One of the most compelling new features to come out of WWDC is squarely focused on what Apple does best: privacy. When signing up on a new website or app, you will soon be able to sign in with Apple instead of with Facebook or Google. I, and many others, have never trusted those other guys but convenience and privacy together is a big win for users.
The option to generate a fake email for each sign-up is really smart, but has been done before. I’ve been sporadically using Blur for this, but honesty - I trust Apple more and would use email masking all the time if it was backed by a reputable company.
Before I go, here’s a second installment of my ongoing segment dedicated to the obliteration of the notch. In the previous segment, it seemed that the OnePlus 7 Pro was really onto something with its beautiful display and motorized pop-up selfie camera.
They’re going for the Holy Grail and developing an under-the-display camera. According to Xiang’s tweet, a small part of the display can become transparent when a picture is taken to let light into the camera. We’ll see - messing around in an R&D lab is one thing, scaling it up for production is another.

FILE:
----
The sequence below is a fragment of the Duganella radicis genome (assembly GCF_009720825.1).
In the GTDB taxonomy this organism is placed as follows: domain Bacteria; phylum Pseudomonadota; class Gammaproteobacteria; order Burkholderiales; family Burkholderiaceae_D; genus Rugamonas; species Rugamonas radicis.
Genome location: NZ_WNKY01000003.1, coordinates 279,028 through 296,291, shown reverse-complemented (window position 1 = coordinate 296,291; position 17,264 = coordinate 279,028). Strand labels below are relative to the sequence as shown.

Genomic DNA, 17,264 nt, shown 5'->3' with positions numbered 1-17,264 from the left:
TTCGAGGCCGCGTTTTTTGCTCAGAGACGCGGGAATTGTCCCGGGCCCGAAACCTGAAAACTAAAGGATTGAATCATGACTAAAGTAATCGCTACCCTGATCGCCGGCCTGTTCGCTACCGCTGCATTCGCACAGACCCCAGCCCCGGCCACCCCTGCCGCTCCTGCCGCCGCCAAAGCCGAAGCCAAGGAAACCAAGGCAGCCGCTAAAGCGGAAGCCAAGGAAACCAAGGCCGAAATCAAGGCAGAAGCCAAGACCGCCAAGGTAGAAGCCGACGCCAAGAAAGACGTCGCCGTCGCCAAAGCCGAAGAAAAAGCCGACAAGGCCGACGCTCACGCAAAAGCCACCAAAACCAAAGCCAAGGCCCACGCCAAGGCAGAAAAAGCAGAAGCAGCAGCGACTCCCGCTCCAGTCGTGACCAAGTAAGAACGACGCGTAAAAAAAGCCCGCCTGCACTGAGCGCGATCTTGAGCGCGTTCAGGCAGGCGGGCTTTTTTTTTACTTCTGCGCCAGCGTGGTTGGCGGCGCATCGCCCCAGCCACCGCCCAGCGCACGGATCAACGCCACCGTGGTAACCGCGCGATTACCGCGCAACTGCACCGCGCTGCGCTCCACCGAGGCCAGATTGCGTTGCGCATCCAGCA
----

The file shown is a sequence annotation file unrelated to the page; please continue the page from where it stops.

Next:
Another sign we’ve got to check our expectations: Introducing this concept in tweets is deliberately casual.
One would hope that Apple is taking note and is also working on their own solution. Face ID adds a lot more sensors up there besides from the selfie camera, so they have their work cut out for them. But it would be a mistake for Apple to dig their heels in and commit to the notch for the next decade.
Anyway, it’s good to see that the notch is widely recognized as a compromise, not a design feature to be celebrated or embraced or whatever.
Now what are we going to do about the ugly square camera bump that’s coming into vogue…